A word can have two kinds of meaning: grammatical and lexical. Grammatical meaning refers to a word's function in a language, such as tense or plurality, which can be deduced from affixes. Lexical meaning is not limited to a single form of a word, but rather what the word denotes as a base word. For example, the verb to walk can become walks, walked, and walking - each word has a different grammatical meaning, but the same lexical meaning ("to move one's feet at a regular pace").[11]

Phraseology

Another focus of lexicology is phraseology, which studies multi-word expressions, or idioms, like 'raining cats and dogs.' The meaning of the phrase as a whole has a different meaning than each word does on its own and is often unpredictable when considering its components individually. Phraseology examines how and why such meanings exist, and analyzes the laws that govern these word combinations.[12]

Idioms and other phraseological units can be classified according to content and/ or meaning. They are difficult to translate word-for-word from one language to another.[13]

Lexicography

Lexicography is the practice of creating books, computer programs, or databases that reflect lexicographical work and are intended for public use. These include dictionaries and thesauri which are widely accessible resources that present various aspects of lexicology, such as spelling, pronunciation, and meaning.

Lexicographers are tasked with defining simple words as well as figuring out how compound or complex words or words with many meanings can be clearly explained. They also make decisions regarding which words should be kept, added, or removed from a dictionary. They are responsible for arranging lexical material (usually alphabetically) to facilitate understanding and navigation.[14]

Lexicologists

See also

References

  1. ^ Babich, Galina Nikolaevna (2016). Lexicology : a current guide = Lexicologia angliskogo yazyka (8 ed.). Moscow: Flinta. p. 1. ISBN 978-5-9765-0249-9. OCLC 934368509.
  2. ^ a b Dzharasova, T. T. (2020). English lexicology and lexicography : theory and practice (2 ed.). Almaty: Al-Farabi Kazakh National University. pp. 4-5. ISBN 978-601-04-0595-0.
  3. ^ Babich, Galina Nikolaevna (2016). Lexicology : a current guide = Lexicologia angliskogo yazyka (8 ed.). Moscow: Flinta. p. 133. ISBN 978-5-9765-0249-9. OCLC 934368509.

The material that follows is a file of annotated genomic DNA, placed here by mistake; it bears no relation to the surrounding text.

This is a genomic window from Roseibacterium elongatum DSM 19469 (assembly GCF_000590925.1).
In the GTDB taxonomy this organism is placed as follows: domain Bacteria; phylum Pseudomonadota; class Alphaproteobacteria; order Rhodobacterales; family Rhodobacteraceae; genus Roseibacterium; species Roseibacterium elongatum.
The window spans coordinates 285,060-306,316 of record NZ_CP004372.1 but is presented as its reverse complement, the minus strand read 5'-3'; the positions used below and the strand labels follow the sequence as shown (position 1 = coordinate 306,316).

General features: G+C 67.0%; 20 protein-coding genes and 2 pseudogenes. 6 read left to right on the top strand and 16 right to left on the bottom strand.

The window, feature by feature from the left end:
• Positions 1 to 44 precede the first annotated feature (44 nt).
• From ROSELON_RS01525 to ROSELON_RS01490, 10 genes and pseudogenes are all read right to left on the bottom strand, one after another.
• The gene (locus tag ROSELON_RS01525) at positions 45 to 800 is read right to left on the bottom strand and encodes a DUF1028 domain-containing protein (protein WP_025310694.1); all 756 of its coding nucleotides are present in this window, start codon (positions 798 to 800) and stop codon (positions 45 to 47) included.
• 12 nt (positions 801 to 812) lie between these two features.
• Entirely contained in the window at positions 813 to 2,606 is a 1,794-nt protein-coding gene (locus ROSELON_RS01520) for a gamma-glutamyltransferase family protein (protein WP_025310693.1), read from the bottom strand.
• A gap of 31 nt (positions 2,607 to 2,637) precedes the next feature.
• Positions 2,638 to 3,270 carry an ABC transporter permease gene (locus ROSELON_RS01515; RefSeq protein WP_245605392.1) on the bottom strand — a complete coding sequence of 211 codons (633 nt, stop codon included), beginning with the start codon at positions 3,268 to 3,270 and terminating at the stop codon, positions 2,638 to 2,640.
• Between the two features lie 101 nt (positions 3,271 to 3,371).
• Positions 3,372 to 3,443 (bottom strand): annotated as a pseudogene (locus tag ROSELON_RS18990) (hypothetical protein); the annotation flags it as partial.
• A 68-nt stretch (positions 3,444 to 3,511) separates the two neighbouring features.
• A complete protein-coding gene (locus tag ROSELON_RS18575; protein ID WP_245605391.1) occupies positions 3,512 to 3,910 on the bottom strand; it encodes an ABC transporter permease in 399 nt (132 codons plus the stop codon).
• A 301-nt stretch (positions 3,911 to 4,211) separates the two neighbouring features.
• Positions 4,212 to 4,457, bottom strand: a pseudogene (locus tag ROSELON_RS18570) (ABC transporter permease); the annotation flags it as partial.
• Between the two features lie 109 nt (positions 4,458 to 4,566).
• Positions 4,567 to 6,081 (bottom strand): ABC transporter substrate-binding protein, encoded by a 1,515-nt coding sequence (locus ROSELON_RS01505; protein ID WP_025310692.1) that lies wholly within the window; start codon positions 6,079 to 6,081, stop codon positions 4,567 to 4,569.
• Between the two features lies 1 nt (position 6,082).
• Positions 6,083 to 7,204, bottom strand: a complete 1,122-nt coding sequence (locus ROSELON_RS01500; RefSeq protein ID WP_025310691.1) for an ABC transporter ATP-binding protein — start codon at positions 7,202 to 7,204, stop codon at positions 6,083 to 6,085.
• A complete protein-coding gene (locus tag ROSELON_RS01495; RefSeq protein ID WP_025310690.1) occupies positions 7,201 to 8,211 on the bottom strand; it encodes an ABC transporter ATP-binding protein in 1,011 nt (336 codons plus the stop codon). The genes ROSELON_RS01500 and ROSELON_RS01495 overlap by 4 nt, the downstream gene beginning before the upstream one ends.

4. ^ ?, Henry George Liddell, Robert Scott, A Greek-English Lexicon, on Perseus Digital Library
  5. ^ , Henry George Liddell, Robert Scott, A Greek-English Lexicon, on Perseus Digital Library
  6. ^ , Henry George Liddell, Robert Scott, A Greek-English Lexicon, on Perseus Digital Library
  7. ^ a b Joseph, Brian D.; Janda, Richard D., eds. (2003), "The Handbook of Historical Linguistics", The Handbook of Historical Linguistics, Oxford, UK: Blackwell Publishing Ltd, p. 183, ISBN 9780631195719
  8. ^ Babich, Galina Nikolaevna (2016). Lexicology : a current guide = Lexicologia angliskogo yazyka (8 ed.). Moscow: Flinta. pp. 20-23. ISBN 978-5-9765-0249-9. OCLC 934368509.
  9. ^ a b c Popescu, Floriana (2019). A paradigm of comparative lexicology. Newcastle: Cambridge Scholars Publishing. pp. 19-20. ISBN 1-5275-1808-6. OCLC 1063709395.
  10. ^ a b Halliday, M. A. K. (2007). Lexicology : a short introduction. Colin Yallop. London: Continuum. pp. 56-57. ISBN 978-1-4411-5054-7. OCLC 741690096.
  11. ^ Dzharasova, T. T. (2020). English lexicology and lexicography : theory and practice (2 ed.). Almaty: Al-Farabi Kazakh National University. p. 41. ISBN 978-601-04-0595-0.
  12. ^ Halliday, M. A. K. (2007). Lexicology : a short introduction. Colin Yallop. London: Continuum. pp. 12-13. ISBN 978-1-4411-5054-7. OCLC 741690096.
  13. ^ Dzharasova, T. T. (2020). English lexicology and lexicography : theory and practice (2 ed.). Almaty: Al-Farabi Kazakh National University. pp. 75-76. ISBN 978-601-04-0595-0.
  14. ^ Dzharasova, T. T. (2020). English lexicology and lexicography : theory and practice (2 ed.). Almaty: Al-Farabi Kazakh National University. pp. 93-94. ISBN 978-601-04-0595-0.